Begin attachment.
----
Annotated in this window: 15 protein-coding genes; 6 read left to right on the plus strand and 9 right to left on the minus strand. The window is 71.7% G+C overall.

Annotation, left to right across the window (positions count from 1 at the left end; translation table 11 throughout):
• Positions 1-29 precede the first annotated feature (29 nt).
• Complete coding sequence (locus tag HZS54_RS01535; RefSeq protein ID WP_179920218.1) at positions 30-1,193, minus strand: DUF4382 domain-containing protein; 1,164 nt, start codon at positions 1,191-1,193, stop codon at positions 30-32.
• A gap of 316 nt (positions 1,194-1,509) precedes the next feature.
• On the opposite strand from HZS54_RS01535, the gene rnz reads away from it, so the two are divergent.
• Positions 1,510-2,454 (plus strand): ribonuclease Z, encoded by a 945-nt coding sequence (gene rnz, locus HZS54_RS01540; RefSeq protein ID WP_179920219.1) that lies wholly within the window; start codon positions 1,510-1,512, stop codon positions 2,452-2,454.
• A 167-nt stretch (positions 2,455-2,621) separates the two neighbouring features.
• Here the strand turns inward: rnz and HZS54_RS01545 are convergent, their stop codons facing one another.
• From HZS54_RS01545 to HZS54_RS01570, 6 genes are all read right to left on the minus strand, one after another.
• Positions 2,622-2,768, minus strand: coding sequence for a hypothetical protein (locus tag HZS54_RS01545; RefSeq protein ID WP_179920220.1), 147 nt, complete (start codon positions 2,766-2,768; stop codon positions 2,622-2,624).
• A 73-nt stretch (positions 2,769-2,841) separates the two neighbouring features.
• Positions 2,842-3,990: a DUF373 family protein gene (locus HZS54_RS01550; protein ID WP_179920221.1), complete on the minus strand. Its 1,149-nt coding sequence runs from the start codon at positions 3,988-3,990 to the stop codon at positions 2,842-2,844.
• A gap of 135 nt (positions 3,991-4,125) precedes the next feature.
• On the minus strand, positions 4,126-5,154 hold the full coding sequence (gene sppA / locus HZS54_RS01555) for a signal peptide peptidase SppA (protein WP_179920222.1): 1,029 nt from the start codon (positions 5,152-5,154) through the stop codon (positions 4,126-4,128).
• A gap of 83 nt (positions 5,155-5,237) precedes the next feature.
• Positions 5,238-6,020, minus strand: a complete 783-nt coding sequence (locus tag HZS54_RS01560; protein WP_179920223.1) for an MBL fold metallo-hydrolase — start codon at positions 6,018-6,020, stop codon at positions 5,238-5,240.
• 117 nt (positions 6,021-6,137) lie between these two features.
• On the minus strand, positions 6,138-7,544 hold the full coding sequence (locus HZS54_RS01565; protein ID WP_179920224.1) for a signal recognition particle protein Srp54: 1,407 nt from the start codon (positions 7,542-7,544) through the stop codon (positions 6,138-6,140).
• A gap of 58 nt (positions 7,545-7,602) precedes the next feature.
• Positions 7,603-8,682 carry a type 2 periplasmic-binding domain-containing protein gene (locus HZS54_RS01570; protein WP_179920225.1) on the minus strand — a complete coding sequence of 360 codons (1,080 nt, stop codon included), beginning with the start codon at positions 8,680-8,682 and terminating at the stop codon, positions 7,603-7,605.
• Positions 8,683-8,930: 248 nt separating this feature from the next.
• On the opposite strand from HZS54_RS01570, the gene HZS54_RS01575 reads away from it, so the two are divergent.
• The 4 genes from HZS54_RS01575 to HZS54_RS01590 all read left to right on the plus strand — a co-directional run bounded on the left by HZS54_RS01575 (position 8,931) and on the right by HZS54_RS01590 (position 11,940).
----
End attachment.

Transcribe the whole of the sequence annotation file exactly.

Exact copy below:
Annotated in this window: 15 protein-coding genes; 6 read left to right on the plus strand and 9 right to left on the minus strand. The window is 71.7% G+C overall.

Annotation, left to right across the window (positions count from 1 at the left end; translation table 11 throughout):
• Positions 1-29 precede the first annotated feature (29 nt).
• Complete coding sequence (locus tag HZS54_RS01535; RefSeq protein ID WP_179920218.1) at positions 30-1,193, minus strand: DUF4382 domain-containing protein; 1,164 nt, start codon at positions 1,191-1,193, stop codon at positions 30-32.
• A gap of 316 nt (positions 1,194-1,509) precedes the next feature.
• On the opposite strand from HZS54_RS01535, the gene rnz reads away from it, so the two are divergent.
• Positions 1,510-2,454 (plus strand): ribonuclease Z, encoded by a 945-nt coding sequence (gene rnz, locus HZS54_RS01540; RefSeq protein ID WP_179920219.1) that lies wholly within the window; start codon positions 1,510-1,512, stop codon positions 2,452-2,454.
• A 167-nt stretch (positions 2,455-2,621) separates the two neighbouring features.
• Here the strand turns inward: rnz and HZS54_RS01545 are convergent, their stop codons facing one another.
• From HZS54_RS01545 to HZS54_RS01570, 6 genes are all read right to left on the minus strand, one after another.
• Positions 2,622-2,768, minus strand: coding sequence for a hypothetical protein (locus tag HZS54_RS01545; RefSeq protein ID WP_179920220.1), 147 nt, complete (start codon positions 2,766-2,768; stop codon positions 2,622-2,624).
• A 73-nt stretch (positions 2,769-2,841) separates the two neighbouring features.
• Positions 2,842-3,990: a DUF373 family protein gene (locus HZS54_RS01550; protein ID WP_179920221.1), complete on the minus strand. Its 1,149-nt coding sequence runs from the start codon at positions 3,988-3,990 to the stop codon at positions 2,842-2,844.
• A gap of 135 nt (positions 3,991-4,125) precedes the next feature.
• On the minus strand, positions 4,126-5,154 hold the full coding sequence (gene sppA / locus HZS54_RS01555) for a signal peptide peptidase SppA (protein WP_179920222.1): 1,029 nt from the start codon (positions 5,152-5,154) through the stop codon (positions 4,126-4,128).
• A gap of 83 nt (positions 5,155-5,237) precedes the next feature.
• Positions 5,238-6,020, minus strand: a complete 783-nt coding sequence (locus tag HZS54_RS01560; protein WP_179920223.1) for an MBL fold metallo-hydrolase — start codon at positions 6,018-6,020, stop codon at positions 5,238-5,240.
• 117 nt (positions 6,021-6,137) lie between these two features.
• On the minus strand, positions 6,138-7,544 hold the full coding sequence (locus HZS54_RS01565; protein ID WP_179920224.1) for a signal recognition particle protein Srp54: 1,407 nt from the start codon (positions 7,542-7,544) through the stop codon (positions 6,138-6,140).
• A gap of 58 nt (positions 7,545-7,602) precedes the next feature.
• Positions 7,603-8,682 carry a type 2 periplasmic-binding domain-containing protein gene (locus HZS54_RS01570; protein WP_179920225.1) on the minus strand — a complete coding sequence of 360 codons (1,080 nt, stop codon included), beginning with the start codon at positions 8,680-8,682 and terminating at the stop codon, positions 7,603-7,605.
• Positions 8,683-8,930: 248 nt separating this feature from the next.
• On the opposite strand from HZS54_RS01570, the gene HZS54_RS01575 reads away from it, so the two are divergent.
• The 4 genes from HZS54_RS01575 to HZS54_RS01590 all read left to right on the plus strand — a co-directional run bounded on the left by HZS54_RS01575 (position 8,931) and on the right by HZS54_RS01590 (position 11,940).